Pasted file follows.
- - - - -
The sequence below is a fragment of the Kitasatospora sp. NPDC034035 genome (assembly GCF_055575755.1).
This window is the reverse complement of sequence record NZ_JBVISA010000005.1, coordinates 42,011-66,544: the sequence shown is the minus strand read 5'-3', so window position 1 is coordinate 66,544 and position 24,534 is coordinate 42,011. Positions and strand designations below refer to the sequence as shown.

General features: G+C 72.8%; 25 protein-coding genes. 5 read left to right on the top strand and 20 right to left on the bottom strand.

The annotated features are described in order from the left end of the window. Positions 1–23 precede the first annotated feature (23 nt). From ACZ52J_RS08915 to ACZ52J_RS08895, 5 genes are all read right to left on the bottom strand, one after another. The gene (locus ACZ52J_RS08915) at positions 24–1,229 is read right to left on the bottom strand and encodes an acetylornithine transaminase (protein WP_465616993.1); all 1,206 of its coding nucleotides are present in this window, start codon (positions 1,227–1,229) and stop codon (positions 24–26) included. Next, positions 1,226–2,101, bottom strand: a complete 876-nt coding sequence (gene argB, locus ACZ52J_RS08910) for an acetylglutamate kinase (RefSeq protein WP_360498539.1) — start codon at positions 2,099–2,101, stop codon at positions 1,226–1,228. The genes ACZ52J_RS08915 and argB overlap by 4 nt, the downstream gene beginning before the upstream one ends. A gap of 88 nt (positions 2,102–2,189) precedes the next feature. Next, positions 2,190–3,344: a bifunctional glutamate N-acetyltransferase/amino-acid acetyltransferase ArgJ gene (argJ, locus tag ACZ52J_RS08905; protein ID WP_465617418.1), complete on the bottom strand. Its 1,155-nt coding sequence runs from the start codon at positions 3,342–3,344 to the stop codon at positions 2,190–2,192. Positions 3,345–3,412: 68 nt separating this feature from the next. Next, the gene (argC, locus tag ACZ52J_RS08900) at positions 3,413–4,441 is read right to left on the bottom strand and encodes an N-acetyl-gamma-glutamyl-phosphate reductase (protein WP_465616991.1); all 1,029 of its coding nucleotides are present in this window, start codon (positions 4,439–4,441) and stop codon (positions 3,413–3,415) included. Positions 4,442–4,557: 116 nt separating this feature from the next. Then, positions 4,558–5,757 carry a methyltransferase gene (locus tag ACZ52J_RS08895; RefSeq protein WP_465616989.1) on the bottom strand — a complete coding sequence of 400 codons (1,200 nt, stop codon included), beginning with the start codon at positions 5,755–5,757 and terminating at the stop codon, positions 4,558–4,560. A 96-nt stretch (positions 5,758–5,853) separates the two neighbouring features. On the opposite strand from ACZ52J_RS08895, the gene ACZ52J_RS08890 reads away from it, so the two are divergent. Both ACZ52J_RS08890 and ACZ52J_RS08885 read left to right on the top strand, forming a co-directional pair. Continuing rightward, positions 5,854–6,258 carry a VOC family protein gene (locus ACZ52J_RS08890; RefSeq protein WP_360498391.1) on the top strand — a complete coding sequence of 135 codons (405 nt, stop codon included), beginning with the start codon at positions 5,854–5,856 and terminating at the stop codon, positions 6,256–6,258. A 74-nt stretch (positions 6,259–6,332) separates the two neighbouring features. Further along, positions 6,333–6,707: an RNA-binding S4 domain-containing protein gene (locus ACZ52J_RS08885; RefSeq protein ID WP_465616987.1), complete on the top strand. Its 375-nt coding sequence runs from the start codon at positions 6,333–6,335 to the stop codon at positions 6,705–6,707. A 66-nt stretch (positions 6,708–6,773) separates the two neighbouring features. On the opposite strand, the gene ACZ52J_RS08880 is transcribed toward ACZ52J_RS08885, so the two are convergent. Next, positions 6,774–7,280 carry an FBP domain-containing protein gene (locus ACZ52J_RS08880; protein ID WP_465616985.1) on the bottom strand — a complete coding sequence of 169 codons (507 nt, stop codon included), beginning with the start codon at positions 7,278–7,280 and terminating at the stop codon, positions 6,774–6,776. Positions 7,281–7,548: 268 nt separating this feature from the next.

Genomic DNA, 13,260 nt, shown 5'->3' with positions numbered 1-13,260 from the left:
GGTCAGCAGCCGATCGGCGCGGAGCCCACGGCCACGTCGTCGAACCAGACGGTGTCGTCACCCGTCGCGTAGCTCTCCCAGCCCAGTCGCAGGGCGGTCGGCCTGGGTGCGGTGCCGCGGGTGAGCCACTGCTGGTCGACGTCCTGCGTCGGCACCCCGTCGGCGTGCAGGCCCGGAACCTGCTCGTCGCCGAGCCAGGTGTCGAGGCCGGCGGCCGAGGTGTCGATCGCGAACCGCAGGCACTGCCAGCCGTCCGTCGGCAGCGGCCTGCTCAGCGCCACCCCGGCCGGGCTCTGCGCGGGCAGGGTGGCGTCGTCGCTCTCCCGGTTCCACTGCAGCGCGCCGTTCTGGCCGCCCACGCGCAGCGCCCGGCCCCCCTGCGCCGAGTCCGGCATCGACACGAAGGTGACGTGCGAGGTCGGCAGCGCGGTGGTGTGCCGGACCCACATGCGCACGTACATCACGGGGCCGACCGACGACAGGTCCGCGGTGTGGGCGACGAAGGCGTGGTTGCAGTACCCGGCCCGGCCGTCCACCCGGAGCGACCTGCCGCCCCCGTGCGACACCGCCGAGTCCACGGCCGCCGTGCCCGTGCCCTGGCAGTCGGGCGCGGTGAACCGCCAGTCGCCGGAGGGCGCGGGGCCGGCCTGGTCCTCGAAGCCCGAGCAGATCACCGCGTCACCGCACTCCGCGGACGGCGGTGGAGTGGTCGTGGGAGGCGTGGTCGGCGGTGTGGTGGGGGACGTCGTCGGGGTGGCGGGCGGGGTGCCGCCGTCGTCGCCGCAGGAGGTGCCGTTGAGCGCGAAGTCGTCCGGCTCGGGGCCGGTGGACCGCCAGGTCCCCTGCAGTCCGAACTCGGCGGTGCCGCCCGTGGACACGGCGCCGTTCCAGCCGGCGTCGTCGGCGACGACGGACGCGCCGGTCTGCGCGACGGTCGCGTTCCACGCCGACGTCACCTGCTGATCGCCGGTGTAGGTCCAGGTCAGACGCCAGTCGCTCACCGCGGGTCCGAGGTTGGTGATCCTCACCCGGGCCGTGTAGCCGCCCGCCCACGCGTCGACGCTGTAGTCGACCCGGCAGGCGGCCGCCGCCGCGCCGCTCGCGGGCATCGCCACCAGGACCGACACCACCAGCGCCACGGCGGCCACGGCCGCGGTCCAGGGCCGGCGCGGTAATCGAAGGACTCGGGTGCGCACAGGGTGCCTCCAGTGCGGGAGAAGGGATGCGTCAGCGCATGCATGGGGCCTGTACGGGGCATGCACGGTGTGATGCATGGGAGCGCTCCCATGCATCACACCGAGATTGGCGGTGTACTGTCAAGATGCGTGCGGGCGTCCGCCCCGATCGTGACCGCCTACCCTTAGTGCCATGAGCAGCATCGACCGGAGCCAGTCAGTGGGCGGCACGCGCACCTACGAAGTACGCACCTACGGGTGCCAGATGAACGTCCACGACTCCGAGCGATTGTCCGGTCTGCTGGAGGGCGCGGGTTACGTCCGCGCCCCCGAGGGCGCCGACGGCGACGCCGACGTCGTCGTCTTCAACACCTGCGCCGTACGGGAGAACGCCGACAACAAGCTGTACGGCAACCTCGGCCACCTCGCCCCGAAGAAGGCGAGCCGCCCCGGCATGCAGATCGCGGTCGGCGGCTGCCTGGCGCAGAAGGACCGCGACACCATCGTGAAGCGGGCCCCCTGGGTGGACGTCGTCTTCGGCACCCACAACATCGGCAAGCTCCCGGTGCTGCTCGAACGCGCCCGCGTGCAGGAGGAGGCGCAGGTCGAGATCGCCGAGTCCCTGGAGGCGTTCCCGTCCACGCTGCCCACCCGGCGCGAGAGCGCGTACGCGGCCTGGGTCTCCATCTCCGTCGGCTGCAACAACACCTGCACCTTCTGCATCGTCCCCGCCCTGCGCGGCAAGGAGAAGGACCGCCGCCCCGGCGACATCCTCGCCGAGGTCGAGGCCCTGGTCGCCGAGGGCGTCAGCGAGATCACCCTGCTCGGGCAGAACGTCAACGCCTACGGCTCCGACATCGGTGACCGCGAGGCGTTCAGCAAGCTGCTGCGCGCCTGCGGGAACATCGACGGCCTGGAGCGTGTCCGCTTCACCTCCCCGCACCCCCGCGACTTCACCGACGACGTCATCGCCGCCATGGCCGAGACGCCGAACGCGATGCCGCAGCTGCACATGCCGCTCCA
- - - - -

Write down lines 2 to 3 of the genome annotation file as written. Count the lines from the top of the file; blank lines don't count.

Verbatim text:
This window is the reverse complement of sequence record NZ_JBVISA010000005.1, coordinates 42,011-66,544: the sequence shown is the minus strand read 5'-3', so window position 1 is coordinate 66,544 and position 24,534 is coordinate 42,011. Positions and strand designations below refer to the sequence as shown.

General features: G+C 72.8%; 25 protein-coding genes. 5 read left to right on the top strand and 20 right to left on the bottom strand.